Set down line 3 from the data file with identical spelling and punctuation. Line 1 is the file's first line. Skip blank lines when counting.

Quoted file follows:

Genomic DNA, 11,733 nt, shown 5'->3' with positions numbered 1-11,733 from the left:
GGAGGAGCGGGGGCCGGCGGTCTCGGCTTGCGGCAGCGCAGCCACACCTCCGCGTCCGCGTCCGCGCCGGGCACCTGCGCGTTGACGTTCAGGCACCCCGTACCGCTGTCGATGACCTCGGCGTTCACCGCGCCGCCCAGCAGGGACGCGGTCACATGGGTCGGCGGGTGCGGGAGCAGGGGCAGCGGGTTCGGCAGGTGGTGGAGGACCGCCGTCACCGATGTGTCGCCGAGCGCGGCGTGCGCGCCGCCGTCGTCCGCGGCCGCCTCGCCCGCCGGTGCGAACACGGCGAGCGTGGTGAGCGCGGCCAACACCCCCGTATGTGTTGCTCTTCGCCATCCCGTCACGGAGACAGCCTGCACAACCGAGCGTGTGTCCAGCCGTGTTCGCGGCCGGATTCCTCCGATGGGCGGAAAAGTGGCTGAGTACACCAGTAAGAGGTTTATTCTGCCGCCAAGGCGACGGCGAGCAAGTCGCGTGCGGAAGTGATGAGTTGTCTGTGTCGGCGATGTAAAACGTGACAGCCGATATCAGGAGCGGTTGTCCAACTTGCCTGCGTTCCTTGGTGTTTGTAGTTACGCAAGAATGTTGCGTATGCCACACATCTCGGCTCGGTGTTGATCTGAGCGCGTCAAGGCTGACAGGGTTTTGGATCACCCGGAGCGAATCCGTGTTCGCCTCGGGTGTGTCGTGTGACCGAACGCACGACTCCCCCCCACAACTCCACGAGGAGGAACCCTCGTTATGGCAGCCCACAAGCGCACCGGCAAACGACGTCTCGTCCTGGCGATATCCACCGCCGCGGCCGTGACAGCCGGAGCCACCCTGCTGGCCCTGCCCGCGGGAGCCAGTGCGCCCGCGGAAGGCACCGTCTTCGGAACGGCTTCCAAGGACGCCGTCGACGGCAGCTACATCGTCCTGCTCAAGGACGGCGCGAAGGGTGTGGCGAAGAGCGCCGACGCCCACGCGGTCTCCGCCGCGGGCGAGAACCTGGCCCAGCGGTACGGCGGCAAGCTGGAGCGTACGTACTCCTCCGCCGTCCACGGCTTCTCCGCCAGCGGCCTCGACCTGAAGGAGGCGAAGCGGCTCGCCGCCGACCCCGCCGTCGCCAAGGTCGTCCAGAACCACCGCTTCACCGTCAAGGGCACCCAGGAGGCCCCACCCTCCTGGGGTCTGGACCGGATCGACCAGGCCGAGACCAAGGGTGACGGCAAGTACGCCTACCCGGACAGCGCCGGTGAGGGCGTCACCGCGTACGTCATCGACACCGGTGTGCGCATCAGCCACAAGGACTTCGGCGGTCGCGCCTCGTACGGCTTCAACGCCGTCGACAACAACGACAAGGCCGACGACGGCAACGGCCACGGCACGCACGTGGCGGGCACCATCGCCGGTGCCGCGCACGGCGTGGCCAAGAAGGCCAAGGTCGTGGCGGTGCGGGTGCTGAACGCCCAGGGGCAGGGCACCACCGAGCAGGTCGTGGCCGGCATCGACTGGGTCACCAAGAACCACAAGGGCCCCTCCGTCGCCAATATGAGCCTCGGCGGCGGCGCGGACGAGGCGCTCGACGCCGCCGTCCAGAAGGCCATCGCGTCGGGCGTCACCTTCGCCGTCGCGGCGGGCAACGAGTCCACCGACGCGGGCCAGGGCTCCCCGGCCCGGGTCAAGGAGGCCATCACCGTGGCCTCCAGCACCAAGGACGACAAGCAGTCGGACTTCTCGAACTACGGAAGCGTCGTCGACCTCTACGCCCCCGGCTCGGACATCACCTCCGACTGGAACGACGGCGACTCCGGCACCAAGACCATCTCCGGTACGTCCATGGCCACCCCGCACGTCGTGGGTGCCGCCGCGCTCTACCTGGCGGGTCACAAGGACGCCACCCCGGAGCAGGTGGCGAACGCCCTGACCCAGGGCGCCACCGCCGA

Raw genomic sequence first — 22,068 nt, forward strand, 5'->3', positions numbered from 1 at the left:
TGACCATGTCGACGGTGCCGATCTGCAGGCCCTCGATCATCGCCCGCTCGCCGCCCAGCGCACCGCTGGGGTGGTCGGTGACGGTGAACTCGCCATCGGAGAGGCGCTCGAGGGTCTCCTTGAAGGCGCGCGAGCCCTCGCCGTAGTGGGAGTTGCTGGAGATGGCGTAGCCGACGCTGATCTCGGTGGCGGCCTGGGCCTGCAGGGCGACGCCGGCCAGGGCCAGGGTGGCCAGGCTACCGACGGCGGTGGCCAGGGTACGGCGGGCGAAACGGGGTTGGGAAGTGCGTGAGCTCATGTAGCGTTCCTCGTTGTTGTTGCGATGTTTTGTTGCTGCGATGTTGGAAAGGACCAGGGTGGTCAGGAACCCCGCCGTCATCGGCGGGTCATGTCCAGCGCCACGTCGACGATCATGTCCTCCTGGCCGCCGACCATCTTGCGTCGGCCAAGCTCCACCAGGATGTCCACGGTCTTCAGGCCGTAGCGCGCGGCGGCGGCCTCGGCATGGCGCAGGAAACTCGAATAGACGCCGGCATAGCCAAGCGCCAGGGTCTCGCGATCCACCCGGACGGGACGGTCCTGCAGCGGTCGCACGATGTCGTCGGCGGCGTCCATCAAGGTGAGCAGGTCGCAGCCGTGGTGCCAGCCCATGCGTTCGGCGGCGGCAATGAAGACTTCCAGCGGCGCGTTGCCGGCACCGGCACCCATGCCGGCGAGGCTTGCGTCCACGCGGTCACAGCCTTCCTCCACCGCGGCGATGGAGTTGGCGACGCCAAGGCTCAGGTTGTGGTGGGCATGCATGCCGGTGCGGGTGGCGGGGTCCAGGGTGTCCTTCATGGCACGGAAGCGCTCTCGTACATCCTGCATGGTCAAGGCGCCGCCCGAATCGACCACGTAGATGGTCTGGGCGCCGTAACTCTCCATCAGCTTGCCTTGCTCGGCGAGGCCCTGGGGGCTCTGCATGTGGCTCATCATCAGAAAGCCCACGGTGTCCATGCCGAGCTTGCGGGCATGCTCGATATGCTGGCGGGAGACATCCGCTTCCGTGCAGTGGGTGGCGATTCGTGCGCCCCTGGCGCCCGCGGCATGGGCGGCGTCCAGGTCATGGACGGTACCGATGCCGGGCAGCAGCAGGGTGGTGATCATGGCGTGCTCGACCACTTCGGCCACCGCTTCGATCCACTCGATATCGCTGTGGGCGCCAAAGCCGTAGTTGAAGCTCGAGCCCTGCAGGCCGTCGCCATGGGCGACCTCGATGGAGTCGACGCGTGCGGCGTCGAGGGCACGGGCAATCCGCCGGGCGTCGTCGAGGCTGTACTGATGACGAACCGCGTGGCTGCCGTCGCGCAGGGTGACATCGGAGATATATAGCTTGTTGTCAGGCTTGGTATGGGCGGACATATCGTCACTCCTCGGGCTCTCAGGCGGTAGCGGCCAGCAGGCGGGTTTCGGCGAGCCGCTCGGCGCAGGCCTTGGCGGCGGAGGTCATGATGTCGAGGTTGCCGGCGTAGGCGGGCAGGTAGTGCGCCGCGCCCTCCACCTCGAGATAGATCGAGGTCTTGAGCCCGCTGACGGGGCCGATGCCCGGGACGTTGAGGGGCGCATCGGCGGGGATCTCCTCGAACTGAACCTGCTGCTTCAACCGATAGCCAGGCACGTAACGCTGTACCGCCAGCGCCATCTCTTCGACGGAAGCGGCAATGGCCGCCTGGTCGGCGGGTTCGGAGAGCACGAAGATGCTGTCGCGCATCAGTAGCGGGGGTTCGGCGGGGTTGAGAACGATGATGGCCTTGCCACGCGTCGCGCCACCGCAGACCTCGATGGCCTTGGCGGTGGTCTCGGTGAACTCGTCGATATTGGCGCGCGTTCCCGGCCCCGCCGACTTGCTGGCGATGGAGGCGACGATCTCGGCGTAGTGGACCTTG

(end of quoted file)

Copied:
Raw genomic sequence first — 22,068 nt, forward strand, 5'->3', positions numbered from 1 at the left: